If you like it when James Lileks takes screenshots of locations in old movies and looks up what they look like now, this book is for you. Especially if you browse picture books during sports on television, as I do.
It puts historical images from San Antonio’s past and puts the same location and/or building on the right page with a bit of history about them. Some of the sites you’ll recognize, and by some, I mean “The Alamo.” Some focus on Mexican sites (that is, locations from when San Antonio and Texas were part of Mexico), some on American sites from more recent times. They’ve got a picture of a building being moved back when the city widened one of its thoroughfares. The building, unlike its neighboring buildings, are intact.
So very cool. The images of San Antonio’s River Walk make me want to see it in person; unlike, say, Milwaukee’s River Walk, where they’ve thrown some concrete walkways beside the water and back doors on the restaurants, San Antonio’s River Walk looks to incorporate mature trees and other vegetation overhanging the water along with multi-level walkways and stairs. It looks cool.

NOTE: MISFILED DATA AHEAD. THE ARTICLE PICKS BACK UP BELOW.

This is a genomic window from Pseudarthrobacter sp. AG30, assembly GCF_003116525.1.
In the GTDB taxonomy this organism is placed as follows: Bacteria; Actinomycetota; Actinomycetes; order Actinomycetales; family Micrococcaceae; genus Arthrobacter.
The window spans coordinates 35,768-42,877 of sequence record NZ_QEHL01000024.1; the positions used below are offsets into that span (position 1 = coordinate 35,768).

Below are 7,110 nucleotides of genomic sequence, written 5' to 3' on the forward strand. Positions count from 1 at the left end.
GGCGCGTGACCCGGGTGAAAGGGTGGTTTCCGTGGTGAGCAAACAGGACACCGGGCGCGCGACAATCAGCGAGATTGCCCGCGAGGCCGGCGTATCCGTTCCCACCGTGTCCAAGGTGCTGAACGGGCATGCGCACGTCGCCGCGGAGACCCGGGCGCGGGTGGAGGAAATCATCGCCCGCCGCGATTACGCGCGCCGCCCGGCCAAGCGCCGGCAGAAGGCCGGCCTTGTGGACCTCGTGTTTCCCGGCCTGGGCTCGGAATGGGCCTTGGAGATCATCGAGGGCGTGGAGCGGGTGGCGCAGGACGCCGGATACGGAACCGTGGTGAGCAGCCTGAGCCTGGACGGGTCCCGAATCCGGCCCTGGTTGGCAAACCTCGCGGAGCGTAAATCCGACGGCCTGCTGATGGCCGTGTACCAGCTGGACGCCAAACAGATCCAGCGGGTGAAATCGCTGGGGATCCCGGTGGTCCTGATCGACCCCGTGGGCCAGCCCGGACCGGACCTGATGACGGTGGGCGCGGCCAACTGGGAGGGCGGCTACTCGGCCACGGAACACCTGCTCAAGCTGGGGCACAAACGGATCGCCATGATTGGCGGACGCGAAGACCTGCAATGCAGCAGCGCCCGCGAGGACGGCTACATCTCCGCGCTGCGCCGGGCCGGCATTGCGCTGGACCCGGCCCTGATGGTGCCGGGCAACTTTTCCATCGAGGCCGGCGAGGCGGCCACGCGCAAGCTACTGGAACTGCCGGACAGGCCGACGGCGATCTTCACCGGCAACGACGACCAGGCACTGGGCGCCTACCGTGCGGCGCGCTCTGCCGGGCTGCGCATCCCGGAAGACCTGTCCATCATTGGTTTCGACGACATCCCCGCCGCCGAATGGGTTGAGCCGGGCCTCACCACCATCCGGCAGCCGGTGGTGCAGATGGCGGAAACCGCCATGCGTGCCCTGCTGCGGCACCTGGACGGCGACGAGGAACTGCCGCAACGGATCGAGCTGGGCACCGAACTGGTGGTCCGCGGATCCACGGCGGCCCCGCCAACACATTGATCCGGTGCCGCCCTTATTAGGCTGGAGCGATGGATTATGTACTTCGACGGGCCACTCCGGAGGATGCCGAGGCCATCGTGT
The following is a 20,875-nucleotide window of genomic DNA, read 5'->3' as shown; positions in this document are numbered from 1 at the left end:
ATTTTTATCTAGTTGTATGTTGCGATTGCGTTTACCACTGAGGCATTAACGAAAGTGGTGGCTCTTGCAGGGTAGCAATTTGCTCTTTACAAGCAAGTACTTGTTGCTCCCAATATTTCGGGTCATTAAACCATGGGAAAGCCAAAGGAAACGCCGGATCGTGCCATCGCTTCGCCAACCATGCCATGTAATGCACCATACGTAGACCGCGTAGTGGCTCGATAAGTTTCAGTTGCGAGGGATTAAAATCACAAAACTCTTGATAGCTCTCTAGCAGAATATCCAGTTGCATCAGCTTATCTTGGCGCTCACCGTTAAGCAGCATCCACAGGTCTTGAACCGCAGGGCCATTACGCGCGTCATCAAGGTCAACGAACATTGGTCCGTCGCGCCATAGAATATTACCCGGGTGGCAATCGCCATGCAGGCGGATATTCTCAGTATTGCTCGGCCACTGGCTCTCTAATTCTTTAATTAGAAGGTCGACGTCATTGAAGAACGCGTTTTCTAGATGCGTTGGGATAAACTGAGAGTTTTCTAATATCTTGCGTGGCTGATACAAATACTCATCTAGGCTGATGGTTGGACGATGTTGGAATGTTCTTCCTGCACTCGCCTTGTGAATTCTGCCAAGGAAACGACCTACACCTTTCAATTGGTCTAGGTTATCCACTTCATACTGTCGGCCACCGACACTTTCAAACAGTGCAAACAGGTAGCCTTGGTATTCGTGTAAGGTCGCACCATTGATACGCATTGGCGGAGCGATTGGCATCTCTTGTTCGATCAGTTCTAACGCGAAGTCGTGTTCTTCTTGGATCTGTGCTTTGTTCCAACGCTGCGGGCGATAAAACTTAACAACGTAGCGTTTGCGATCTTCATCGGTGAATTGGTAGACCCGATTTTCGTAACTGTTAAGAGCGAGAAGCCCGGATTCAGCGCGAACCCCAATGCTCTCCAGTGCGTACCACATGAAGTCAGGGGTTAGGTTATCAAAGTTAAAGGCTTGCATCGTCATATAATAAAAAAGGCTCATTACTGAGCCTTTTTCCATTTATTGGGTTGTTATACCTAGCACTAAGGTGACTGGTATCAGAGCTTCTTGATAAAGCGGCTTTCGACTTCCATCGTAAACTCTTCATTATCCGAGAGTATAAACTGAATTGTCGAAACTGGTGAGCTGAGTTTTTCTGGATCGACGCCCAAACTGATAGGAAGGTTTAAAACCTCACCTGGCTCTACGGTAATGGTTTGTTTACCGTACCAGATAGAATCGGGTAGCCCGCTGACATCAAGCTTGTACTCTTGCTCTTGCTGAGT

So the book did what it is supposed to do: It made me want to visit San Antonio.
One thing about it, though: as a civic boosterism book, it features a number of then-and-nows of historic buildings turned into underpopulated (I assume) arts venues through the magic of tax credits and the like. Personally, I think this is a bad use of space, as it drains the public coffers for the good of a few people who like to go to the theatre once in a while and to be seen in the society pages of the newspaper at a fundraiser for the arts organization. But the book is not political, and it does show a number of commercial structures as well, so I’m only reading into it my own pecadilloes.
Books mentioned in this review: